Citizens Bank is one financial institution that helps navigate families through the confusing landscape of college financing.

Melissa Bassett, who is the senior vice president of strategy and sales for student lending at Citizens Bank, said private student loans should be the last resort for families.

Although Citizens Bank is a national lender, Bassett said they work with families as early as possible to teach them about savings options.

“Our focus with families and students at an early age is the importance of saving,” she said. “Our customers and prospects come to us looking for information on what should we do. So, we spend a lot of time not only on the phone when they call us but via digital, web, social media posts with suggestions during certain times of the year about what they can begin thinking about before they get to school.”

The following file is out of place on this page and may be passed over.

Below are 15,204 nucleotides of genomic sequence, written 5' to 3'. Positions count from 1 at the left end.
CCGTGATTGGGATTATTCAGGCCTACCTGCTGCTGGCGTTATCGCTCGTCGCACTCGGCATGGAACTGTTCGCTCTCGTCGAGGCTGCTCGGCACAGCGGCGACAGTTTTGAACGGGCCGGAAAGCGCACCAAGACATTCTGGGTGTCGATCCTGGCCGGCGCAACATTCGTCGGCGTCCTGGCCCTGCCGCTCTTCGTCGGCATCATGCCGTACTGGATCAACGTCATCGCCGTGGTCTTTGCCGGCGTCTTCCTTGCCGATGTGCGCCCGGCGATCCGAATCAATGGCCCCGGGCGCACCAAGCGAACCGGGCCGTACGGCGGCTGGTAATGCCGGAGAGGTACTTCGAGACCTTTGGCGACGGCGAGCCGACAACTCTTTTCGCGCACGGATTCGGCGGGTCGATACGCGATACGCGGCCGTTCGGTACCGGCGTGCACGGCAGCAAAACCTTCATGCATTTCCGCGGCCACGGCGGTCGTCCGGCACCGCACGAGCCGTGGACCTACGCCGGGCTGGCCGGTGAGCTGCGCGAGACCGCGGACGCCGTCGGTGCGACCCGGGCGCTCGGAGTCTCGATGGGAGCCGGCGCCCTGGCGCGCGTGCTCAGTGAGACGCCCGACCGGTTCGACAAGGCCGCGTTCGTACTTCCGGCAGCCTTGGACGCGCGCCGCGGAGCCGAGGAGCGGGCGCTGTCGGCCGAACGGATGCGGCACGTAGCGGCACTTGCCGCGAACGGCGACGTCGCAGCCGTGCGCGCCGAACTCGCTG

Customers can go to for more information and financial tips.

Citizens Bank ensures that students have taken advantage of all the low-cost federal options and available scholarships before discussing private loans, she said.

After all avenues have been explored, bankers will explain loan options.

Bassett said Citizens Bank is the only bank in the country that provides a service for families to come into the branch and apply for a loan in-branch.

“A lot of providers out-source their loans,” she said. “It such a stressful situation and decision for a family — and to just to be able to sit down in front of another human being to discuss those worries and anxieties and have the banker be able to alleviate that, has been a huge success.”